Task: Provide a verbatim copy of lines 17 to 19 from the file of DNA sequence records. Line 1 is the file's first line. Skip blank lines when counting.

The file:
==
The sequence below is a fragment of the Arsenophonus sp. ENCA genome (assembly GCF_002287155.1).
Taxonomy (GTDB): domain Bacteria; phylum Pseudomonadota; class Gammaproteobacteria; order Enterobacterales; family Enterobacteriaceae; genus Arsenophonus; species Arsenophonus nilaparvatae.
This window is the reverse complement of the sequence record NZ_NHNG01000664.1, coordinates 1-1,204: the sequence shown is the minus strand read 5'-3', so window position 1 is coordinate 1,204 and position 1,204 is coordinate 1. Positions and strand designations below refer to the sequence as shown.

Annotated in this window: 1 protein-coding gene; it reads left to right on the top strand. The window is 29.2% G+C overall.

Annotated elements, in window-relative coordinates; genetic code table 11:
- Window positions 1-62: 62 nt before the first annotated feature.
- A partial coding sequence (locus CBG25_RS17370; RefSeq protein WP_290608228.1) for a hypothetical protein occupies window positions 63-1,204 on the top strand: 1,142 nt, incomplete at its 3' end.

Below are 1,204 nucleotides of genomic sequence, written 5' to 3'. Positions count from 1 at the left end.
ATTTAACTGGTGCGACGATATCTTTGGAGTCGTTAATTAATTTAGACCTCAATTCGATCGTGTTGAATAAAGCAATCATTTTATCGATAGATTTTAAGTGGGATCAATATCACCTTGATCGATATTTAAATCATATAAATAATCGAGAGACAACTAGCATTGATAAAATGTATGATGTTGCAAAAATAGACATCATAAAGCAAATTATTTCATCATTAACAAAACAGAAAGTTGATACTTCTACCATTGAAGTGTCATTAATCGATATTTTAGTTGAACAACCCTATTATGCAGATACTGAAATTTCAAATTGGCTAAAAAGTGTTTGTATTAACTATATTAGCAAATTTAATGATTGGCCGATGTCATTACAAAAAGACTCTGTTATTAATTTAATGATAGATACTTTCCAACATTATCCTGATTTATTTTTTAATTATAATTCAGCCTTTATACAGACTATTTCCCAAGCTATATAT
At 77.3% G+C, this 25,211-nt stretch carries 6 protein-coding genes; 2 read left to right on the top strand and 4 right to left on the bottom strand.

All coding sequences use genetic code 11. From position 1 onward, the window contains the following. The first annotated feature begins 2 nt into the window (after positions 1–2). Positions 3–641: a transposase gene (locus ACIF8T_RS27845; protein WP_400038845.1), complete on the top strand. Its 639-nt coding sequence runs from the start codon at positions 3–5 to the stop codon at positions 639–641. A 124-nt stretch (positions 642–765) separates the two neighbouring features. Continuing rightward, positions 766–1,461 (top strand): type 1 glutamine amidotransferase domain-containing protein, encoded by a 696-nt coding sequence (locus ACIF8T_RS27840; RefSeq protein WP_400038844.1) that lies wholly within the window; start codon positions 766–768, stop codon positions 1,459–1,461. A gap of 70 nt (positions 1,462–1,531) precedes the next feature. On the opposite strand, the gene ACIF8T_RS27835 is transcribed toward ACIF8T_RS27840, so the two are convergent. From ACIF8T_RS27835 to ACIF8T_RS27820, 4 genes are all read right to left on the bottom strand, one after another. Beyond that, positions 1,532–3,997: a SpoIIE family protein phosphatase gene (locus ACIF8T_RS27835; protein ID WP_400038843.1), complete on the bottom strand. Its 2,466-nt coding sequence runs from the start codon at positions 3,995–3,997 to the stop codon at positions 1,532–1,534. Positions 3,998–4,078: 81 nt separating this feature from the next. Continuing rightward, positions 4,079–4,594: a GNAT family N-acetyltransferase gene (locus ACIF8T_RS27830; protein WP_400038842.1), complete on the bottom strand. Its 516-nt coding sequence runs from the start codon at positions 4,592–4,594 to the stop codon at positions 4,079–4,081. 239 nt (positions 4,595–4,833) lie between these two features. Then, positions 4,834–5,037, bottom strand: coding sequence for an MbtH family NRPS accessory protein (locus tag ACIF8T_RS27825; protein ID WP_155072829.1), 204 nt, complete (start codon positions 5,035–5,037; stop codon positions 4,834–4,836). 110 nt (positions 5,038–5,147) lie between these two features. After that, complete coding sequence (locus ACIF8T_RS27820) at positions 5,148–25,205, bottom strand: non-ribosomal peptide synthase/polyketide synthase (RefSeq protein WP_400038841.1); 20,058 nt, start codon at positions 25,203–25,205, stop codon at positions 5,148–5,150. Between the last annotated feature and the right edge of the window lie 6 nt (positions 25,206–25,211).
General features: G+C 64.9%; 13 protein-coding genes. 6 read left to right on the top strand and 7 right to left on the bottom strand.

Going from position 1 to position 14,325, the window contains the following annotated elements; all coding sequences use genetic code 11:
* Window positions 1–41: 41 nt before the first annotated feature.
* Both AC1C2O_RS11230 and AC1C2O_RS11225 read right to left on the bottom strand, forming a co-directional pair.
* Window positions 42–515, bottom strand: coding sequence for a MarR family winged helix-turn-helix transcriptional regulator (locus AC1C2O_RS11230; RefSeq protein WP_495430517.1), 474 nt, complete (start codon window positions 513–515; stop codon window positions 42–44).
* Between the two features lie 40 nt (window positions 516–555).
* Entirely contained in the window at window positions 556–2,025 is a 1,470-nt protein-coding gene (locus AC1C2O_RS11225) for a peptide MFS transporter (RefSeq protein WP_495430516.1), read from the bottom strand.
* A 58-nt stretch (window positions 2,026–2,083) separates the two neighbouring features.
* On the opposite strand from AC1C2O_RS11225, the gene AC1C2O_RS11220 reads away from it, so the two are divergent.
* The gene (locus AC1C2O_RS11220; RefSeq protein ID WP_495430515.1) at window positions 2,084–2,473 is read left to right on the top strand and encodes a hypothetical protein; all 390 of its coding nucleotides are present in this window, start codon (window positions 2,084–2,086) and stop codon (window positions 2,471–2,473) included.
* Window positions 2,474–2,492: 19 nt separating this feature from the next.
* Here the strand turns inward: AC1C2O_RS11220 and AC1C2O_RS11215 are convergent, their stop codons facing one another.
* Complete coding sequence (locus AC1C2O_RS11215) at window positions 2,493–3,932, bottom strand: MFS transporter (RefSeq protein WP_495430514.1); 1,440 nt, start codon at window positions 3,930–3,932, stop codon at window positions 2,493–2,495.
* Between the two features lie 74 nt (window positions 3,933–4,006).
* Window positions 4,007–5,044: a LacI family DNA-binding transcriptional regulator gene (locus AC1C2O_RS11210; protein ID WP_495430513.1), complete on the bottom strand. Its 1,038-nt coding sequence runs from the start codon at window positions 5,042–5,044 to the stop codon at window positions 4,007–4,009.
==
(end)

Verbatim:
* Between the two features lie 40 nt (window positions 516–555).
* Entirely contained in the window at window positions 556–2,025 is a 1,470-nt protein-coding gene (locus AC1C2O_RS11225) for a peptide MFS transporter (RefSeq protein WP_495430516.1), read from the bottom strand.
* A 58-nt stretch (window positions 2,026–2,083) separates the two neighbouring features.